10 February 2010

Families Move Here for the (Public) Schools

Yes, believe it or not. Over the past two weeks I have talked with or heard about several families that have specifically moved back into the city so that their children can attend one of Cincinnati Public Schools' Magnet programs. A sampling:

1. I met a former co-worker at the art museum. When I worked with him 15 years ago, he had just married, and was living in Batavia and commuting in to the city. When his kids reached school age, they moved to Mt Washington, specifically so their children could attend Sands Montessori. I know many families who live in Mt Washington for this exact same reason. My old coworker grew up in Clermont County and he always said his primary education was very poor. Also his children are biracial and I assume he didn't feel the diversity would be sufficient in Batavia. They love Sands, and that feeling seems universal with families there.

2. I just found out that a young family from Seattle, in which the mother has some Cincinnati roots, is buying a vacant building on Elm Street. They have a 12 year old child that has auditioned for SCPA and has also interviewed for a possible Walnut Hills admission. They are selling their expensive house in Seattle and settling in OTR to be "where the action is".!!??

3. OTRCH (OTR Community Housing) just sold a townhouse on Pleasant Street to a young family that already attends SCPA. They are very excited about the proposed changes to Washington Park and the new SCPA building.

4. We have become friends with a new neighbor with a little girl. They moved from White Oak (a Northwest suburb) to Over-the-Rhine specifically to attend SCPA kindergarten in the Fall. They are very excited to be able to walk to school to such a wonderful new facility.

There are dozens more families that I know personally that have bought homes close to the CPS school of their choice. There are probably hundreds more that are buying homes close to schools such as Dater Montessori, North Avondale Montessori, Kilgour, Covedale, SCPA, Walnut Hills, Clark Montessori etc.. And think about this. Where else do you have such choice? If you live in Mason, you have no choice about which public school you attend. CPS has many city-wide magnet programs for elementary school, and ALL of the high schools now enroll district-wide and are effectively magnet schools. I know a family with many children and some are attending Walnut Hills, some are attending Clark and some are attending Mercy Montessori and other Catholic schools. In fact I think they have one attending Covington Latin. The choices here are amazing and I really cannot imaging having it any other way.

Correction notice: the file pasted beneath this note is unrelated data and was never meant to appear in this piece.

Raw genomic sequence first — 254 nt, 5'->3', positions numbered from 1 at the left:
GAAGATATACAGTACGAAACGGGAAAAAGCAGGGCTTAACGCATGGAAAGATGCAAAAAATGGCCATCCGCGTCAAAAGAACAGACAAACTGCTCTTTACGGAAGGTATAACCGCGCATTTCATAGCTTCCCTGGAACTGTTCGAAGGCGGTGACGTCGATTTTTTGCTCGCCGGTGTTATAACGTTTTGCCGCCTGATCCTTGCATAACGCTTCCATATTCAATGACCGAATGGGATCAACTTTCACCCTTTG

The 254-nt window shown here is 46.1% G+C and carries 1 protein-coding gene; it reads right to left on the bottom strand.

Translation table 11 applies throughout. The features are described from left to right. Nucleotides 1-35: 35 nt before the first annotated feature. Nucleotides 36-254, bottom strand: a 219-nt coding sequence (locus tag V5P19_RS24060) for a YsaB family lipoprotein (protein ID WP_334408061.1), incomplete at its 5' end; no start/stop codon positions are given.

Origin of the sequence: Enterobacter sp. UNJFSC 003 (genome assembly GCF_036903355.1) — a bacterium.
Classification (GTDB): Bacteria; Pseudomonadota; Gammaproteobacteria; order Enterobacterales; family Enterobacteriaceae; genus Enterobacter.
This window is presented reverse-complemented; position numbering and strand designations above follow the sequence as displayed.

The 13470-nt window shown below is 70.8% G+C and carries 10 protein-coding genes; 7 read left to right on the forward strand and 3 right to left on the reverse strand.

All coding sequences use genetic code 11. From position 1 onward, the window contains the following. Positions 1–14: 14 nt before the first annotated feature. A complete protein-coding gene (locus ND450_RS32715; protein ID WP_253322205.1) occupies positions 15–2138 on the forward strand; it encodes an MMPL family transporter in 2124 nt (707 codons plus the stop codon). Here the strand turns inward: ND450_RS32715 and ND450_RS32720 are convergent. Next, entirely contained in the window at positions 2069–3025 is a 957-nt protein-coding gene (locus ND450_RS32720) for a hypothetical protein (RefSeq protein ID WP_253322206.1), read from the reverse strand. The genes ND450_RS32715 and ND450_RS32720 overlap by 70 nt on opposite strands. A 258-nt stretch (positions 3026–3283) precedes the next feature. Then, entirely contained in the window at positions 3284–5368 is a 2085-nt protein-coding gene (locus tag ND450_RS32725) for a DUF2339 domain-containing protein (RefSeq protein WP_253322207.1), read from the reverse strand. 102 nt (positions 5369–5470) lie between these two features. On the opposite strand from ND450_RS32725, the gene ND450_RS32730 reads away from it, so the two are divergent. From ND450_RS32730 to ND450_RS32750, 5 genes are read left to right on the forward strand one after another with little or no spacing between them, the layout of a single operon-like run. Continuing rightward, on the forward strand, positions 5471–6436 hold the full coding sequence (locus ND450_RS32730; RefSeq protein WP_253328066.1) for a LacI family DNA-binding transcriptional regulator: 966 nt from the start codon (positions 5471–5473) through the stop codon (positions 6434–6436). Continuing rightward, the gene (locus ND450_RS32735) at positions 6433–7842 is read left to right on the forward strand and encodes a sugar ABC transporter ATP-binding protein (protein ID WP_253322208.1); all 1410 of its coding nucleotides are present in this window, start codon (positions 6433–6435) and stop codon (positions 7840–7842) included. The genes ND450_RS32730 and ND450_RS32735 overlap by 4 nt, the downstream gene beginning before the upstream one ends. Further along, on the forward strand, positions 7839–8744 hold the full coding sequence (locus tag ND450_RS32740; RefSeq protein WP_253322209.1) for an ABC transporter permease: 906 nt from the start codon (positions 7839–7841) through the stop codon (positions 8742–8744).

Snow People

Pirate snow boy:

princess snow girl:

09 February 2010

Donna's Stop and Shop

This post is triggered by an online discussion at Victorian Antiquities about the nearest building in the photo below. It is 24 West Elder Street, and the City recently added it to a list of building's that they propose to demolish:

My earlier post on 1974 Findlay Market included this photo of these buildings:

A map of the area, there once was a school in the north half of the Findlay Playground:

Following are some photos from this weekend:

The owners of this building are completely unreachable or maybe even deceased. The tax mailing address is a housing project in the West End that was demolished years ago. The OTR Foundation included this building in a proposed receivership proposal to the City in 2008. As far as I know the receivership plan has not progressed beyond talk. The side, front:

Alianthus tree growing out of window:

Rear of the building, where two alleys meet, and across the street from the Findlay Baseball field:

Deteriorated side porches:

This corner of OTR is interesting. It is more abandoned than the rest, and many of these buildings have unreachable or stubborn owners who do nothing. These two buildings are just north of the Findlay Playground on a stub of Republic Street, near Schwarz's Point. Seems like this owner was in the news for criminal resale of baby formula or some such scandal:

More vacancy along Goose Alley. The other side of these buildings face Race Street:

Republic Street, just south of the park. The pink building on the left is a really cool lot with buildings that face both Republic and Vine Street. Not surprisingly, this is another vacant building owned by longtime slumlord Sondra Walls:

The north wall of the Sondra Wall's buildings:

08 February 2010

Northgate 40% Vacant and Bankrupt

I was just on the Enquirer website and made the mistake of reading the comments on a few stories and was (again) completely blown away by the ignorance and hatred of both our city and of our fellow citizens.

Someday, and it won't be long, those people who think the city is a sewer and that Northgate Mall is is going bankrupt because it went "ghetto" will wake up and realize that the world has changed, and doesn't revolve around their old high school rivalries. While scrounging their next meal out of a cheeze doodle bag in their mold-infested "finished" basement they'll get their fat ass out from behind their TV screen and car windshield, and maybe actually walk on a sidewalk and interact with strangers.

Look, malls are history. A new mall has not been built in this country for years. Northgate is not vacant because black people started shopping there. It is vacant because we have too much ugly sprawling crap-selling retail stores, and you keep building more.